Pew report finds reductions in aviation GHG emissions over business-as-usual projections could be halved
estimated to grow 3.1% per year over the next 40 years, resulting in a 300% increase
in emissions by 2050 compared to 2007. However, a new report published by the Pew Center on Global Climate Change finds that reductions of
more than 50% below the projected levels are possible.
then. Allelujah. We are all saved then……..]
presents a range of near, medium and long term mitigation options. For the near
to medium term (to 2025), improvements in operational efficiency – for example
advanced navigation and air traffic management systems for aviation – have the
potential to reduce GHG emissions by about 5% below BAU projections, with advanced
propulsion systems and new airframe designs further reducing emissions by up to
35% over the longer term (to 2050).
transportation by transitioning to alternative fuels could also reduce emissions over the medium term, although the level of potential
reductions is uncertain, say the report’s authors David McCollum and Gregory Gould of the University of California at Davis and David Greene from Oak Ridge National Laboratory.
and shipping to compete with other transportation subsectors for a potentially
limited supply of low-carbon biofuels," they suggest. "This could particularly be an issue with marine shipping, where
the industry currently consumes the lowest-cost fuels available, namely residual
a discussion of the determinants of GHG emissions from transportation; provides
an overview of the current emissions, trends and growth projections; explains
the technological mitigation options and potential GHG emission reductions; and
discusses policy options at both the domestic and international level to achieve
deep and durable reductions in emissions.
achieve GHG reductions, though the potential impacts are probably limited, says
the report. [sic]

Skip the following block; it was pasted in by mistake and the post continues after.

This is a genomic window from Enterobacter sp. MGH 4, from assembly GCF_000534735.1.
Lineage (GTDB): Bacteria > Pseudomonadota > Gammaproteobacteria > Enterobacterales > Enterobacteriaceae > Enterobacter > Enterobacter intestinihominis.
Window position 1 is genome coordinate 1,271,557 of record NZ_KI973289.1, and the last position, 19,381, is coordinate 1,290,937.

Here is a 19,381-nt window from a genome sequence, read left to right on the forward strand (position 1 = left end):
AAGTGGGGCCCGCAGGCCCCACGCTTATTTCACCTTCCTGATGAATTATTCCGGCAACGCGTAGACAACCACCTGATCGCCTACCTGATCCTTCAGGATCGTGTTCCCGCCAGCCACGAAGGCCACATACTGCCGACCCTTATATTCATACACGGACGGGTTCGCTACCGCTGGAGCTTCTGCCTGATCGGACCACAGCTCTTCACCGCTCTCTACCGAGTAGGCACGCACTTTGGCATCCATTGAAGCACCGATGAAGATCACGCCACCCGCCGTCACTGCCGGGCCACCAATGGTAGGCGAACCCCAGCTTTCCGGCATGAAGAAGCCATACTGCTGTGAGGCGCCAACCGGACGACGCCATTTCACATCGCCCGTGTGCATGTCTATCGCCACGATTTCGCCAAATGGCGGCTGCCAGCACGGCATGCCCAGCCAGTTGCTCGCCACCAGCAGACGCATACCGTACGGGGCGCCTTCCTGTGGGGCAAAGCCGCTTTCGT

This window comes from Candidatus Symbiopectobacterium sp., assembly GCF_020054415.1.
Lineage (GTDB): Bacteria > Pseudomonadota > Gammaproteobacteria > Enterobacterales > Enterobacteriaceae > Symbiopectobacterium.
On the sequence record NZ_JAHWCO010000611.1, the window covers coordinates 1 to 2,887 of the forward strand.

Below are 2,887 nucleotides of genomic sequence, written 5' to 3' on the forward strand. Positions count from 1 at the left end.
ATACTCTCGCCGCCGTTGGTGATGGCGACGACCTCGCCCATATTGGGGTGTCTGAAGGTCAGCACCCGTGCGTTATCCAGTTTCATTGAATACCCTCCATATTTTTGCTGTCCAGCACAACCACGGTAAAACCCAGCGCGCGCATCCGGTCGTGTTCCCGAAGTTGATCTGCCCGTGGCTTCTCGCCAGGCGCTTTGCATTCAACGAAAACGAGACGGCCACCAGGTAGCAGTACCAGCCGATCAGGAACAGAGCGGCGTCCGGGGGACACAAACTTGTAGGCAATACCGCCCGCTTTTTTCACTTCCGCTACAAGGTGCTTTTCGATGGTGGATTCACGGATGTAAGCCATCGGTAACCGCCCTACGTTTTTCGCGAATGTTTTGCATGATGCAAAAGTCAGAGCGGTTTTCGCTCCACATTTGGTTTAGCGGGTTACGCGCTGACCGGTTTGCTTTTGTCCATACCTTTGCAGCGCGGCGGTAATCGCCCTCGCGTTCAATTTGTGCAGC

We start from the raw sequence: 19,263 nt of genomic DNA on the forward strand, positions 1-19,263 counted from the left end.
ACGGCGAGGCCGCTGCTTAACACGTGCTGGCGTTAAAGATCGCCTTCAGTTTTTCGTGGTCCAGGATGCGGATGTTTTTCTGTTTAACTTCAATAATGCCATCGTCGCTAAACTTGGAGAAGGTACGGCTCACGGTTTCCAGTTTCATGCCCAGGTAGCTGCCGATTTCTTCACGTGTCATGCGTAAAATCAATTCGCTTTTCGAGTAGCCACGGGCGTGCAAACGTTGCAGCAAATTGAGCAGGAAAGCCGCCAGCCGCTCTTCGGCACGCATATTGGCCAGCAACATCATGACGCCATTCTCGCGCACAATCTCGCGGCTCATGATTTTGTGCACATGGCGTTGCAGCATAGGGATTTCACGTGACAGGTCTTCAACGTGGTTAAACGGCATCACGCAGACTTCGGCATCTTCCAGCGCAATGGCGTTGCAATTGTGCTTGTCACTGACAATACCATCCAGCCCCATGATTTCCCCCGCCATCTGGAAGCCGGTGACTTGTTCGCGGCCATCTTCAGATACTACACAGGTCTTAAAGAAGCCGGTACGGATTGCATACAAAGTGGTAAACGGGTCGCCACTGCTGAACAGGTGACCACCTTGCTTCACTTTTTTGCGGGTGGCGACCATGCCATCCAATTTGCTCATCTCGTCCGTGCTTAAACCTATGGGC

for the services provided by aviation and marine shipping. High-speed rail could
replace some passenger air travel, but currently there are few alternatives to
a limited number of alternatives, a large reduction in demand compared to BAU
seems unlikely from these subsectors," it concludes.
total GHG emissions in the United States and 3% globally, say the authors.
former US Assistant Secretary of State for Oceans and International Environmental
and Scientific Affairs, said: "Aviation and marine shipping are two of the fastest
growing modes of transportation. Their greenhouse gas emissions are growing rapidly
as well. To protect the climate, we need to reduce emissions across the entire
economy. Aviation and marine shipping are part of the climate problem, and this
report shows that they can be part of the solution."
5% of total greenhouse (GHG) emissions in the United States and 3% globally and
are among the fastest growing modes in the transportation sector.
emissions from the transportation sector. A range of near-, medium- and long-term
mitigation options are available to slow the growth of energy consumption and
GHG emissions from aviation and marine shipping.
below BAU levels by 2050 from global aviation and more than 60% for global marine
intervention is required. Developing an effective path forward that facilitates
the adoption of meaningful policies remains both a challenge and an opportunity.
presents an introduction to aviation and marine transportation and a discussion
of the determinants of GHG emissions from transportation; gives overview of current
emissions and trends and growth projections; explains the technological mitigation
options and potential GHG emission reductions; and discusses policy options at
both the domestic and international level to achieve deep and durable reductions